Curator Melissa Wolfe talks about the inspiration we can all take away from the Columbus Museum of Arts newest exhibition showcasing the work of home town hero George Bellows. George Bellows and the American Experience through January 4, 2014. This exhibition follows on the heels of a major retrospective of the artist organized by the [...]
Mozart Minute Podcast: Fiordiligi
The role of Fiordiligi in the operaÂ CosÃ¬ fan tutteÂ is one of Mozart’s most vocally demanding soprano roles. It exploits the voice’s entire range – especially the chest voice – and requires the singer to sing large leaps across registers and to manage both sustained andÂ coloratura passages.
You’d think an opera composer as great as Mozart was would write such demanding music only for a top-notch singer. But did he?
Mozart penned the role of Fiordiligi for Adriana Ferrarese del Bene, a singer known for her agile voice and strong low notes. Ferrarese’s singing garnered praise from many of her day, including Count Karl Zinzendorff, an insider at the Hapsburg court, whoÂ wrote that she “sang marvellously.”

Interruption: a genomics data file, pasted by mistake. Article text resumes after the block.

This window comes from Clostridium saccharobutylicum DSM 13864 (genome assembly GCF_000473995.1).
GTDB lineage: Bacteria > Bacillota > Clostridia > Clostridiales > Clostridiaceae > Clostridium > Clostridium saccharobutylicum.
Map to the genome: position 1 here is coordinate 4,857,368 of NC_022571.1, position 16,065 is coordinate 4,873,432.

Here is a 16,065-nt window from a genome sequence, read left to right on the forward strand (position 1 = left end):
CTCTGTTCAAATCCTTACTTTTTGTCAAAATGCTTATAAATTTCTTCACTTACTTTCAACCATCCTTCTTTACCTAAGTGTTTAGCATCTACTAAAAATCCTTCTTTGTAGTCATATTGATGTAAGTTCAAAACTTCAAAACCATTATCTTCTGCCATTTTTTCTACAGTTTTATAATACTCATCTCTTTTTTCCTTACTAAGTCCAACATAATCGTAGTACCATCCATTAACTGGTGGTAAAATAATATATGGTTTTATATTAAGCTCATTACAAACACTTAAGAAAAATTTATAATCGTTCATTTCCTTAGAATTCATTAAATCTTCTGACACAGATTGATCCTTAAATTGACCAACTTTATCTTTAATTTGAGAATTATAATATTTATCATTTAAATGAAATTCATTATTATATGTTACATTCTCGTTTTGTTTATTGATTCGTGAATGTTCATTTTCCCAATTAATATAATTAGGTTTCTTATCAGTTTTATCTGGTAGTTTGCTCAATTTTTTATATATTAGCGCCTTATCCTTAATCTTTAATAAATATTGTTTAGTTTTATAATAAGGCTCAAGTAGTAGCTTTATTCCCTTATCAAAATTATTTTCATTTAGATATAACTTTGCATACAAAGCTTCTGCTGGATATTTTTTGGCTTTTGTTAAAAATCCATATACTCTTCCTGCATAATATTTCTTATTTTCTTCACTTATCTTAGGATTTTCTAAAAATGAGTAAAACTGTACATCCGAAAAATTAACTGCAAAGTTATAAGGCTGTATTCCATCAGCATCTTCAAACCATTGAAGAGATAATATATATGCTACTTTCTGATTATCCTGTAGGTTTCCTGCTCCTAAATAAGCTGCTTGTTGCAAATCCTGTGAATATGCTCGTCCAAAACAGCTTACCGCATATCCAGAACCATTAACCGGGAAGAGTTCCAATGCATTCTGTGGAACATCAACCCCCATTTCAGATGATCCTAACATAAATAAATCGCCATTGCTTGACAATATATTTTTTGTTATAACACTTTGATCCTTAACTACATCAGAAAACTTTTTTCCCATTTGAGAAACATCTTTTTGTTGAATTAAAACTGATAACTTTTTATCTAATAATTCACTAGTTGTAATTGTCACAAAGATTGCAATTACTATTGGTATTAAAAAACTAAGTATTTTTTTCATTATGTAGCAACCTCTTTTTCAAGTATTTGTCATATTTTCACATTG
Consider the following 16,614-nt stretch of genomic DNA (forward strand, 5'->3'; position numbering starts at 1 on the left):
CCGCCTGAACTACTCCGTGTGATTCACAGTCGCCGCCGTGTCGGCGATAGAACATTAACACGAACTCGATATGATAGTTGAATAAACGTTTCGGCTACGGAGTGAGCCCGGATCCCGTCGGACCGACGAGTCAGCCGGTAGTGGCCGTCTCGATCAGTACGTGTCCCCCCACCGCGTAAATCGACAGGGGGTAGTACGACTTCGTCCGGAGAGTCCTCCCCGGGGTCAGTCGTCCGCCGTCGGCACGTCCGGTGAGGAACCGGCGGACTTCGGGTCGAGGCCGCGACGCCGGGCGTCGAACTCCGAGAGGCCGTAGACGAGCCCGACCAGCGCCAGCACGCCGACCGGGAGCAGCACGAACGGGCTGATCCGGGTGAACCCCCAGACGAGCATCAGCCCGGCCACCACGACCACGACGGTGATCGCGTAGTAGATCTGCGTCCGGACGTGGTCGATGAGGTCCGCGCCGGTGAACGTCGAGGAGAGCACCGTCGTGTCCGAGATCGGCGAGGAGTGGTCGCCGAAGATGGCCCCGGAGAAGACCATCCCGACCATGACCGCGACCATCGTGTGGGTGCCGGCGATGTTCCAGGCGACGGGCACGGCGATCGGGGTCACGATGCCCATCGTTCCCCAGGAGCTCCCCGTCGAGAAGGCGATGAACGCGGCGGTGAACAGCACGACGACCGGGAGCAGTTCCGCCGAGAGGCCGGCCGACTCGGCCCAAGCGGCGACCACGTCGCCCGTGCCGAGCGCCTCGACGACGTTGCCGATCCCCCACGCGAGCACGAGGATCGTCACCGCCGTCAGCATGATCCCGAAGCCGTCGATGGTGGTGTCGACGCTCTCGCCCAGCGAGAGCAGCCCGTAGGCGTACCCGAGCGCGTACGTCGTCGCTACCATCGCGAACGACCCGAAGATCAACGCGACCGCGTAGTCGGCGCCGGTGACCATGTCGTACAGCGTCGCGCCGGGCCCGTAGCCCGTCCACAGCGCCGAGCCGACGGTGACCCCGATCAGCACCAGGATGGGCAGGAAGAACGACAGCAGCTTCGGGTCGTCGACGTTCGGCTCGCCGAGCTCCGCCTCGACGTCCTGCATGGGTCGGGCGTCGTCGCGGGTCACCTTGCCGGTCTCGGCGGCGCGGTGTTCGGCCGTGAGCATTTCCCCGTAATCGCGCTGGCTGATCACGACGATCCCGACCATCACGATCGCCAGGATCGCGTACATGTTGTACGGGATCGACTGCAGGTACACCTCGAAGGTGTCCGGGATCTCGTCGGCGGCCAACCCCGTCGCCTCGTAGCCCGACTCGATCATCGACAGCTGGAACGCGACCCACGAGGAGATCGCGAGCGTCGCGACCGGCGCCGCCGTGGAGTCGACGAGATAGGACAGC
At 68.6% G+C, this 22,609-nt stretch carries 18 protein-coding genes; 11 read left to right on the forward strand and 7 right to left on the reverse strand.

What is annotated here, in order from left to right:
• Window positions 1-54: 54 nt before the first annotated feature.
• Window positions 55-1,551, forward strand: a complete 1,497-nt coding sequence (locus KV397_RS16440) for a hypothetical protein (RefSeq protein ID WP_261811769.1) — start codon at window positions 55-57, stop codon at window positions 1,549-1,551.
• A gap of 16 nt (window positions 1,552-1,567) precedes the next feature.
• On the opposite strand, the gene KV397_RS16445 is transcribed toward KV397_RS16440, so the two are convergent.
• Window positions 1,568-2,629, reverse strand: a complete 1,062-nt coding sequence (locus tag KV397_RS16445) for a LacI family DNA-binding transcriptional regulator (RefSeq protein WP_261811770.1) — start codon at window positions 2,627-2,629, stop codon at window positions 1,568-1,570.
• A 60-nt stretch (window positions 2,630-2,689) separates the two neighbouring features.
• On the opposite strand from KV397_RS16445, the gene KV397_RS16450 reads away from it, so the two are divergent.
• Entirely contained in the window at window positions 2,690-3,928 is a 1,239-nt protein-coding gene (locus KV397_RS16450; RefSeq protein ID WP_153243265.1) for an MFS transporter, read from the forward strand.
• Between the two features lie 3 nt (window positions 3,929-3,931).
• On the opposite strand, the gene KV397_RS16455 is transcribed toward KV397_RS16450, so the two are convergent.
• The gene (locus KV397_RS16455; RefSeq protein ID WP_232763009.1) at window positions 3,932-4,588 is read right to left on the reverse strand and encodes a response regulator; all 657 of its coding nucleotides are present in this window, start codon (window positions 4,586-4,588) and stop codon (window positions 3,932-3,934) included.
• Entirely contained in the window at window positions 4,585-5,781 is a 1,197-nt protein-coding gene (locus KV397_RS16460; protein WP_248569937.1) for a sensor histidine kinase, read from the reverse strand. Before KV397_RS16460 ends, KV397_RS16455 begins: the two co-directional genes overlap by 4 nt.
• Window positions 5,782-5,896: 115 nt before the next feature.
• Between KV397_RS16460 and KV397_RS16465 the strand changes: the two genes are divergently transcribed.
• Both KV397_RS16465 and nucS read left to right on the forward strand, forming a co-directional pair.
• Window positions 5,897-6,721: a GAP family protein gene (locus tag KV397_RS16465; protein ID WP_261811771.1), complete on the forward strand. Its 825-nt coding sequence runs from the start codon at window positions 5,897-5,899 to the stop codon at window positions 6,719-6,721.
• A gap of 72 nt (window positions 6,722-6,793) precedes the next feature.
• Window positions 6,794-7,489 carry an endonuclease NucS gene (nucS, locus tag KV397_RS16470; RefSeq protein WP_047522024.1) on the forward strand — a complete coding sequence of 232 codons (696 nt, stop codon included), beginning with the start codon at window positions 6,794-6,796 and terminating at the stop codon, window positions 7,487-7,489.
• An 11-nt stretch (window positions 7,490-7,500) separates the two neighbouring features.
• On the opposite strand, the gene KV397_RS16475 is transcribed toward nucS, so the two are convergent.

But Mozart’s own words also suggest a certain dissatisfaction with Ferrarese’s singing.Â In a letter of April 1789 to his wife, Constanze, Mozart wrote of hearing a performance by the soprano Maddalena Allegranti, who as Mozart put it, “is far better than Madame Ferrarese, which, I admit, is not saying very much.”
At some point a perhaps apocryphal story emerged that Mozart composed the large leaps in Fiordiligi’s role to exploit to comic effect Ferrarese’s habit of dropping her head for low notes and raising it again for high notes. Mozart wasn’t exactly a fan of Ferrarese’s difficult personality, so in the end it could be that his unflattering remarks about Ferrarese’s singing had less to do with her voice than with her volatile temperament.